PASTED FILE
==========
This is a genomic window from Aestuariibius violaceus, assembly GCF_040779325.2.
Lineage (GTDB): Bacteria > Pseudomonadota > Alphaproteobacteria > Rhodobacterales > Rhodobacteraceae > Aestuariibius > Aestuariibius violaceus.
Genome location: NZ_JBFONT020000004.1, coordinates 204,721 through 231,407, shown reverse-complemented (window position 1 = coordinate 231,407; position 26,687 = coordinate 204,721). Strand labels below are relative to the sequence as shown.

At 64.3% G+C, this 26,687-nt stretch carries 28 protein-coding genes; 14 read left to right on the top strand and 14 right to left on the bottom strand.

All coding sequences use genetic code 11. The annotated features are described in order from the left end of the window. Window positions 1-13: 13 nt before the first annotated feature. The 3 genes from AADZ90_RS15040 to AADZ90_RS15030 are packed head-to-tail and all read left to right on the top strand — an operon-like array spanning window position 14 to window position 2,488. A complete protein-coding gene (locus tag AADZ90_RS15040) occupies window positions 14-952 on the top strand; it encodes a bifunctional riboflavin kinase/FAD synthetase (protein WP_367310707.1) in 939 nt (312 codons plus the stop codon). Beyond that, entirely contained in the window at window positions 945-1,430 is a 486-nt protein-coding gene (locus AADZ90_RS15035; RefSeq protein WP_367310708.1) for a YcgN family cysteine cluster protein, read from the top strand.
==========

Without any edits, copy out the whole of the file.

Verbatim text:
This is a genomic window from Aestuariibius violaceus, assembly GCF_040779325.2.
Lineage (GTDB): Bacteria > Pseudomonadota > Alphaproteobacteria > Rhodobacterales > Rhodobacteraceae > Aestuariibius > Aestuariibius violaceus.
Genome location: NZ_JBFONT020000004.1, coordinates 204,721 through 231,407, shown reverse-complemented (window position 1 = coordinate 231,407; position 26,687 = coordinate 204,721). Strand labels below are relative to the sequence as shown.

At 64.3% G+C, this 26,687-nt stretch carries 28 protein-coding genes; 14 read left to right on the top strand and 14 right to left on the bottom strand.

All coding sequences use genetic code 11. The annotated features are described in order from the left end of the window. Window positions 1-13: 13 nt before the first annotated feature. The 3 genes from AADZ90_RS15040 to AADZ90_RS15030 are packed head-to-tail and all read left to right on the top strand — an operon-like array spanning window position 14 to window position 2,488. A complete protein-coding gene (locus tag AADZ90_RS15040) occupies window positions 14-952 on the top strand; it encodes a bifunctional riboflavin kinase/FAD synthetase (protein WP_367310707.1) in 939 nt (312 codons plus the stop codon). Beyond that, entirely contained in the window at window positions 945-1,430 is a 486-nt protein-coding gene (locus AADZ90_RS15035; RefSeq protein WP_367310708.1) for a YcgN family cysteine cluster protein, read from the top strand.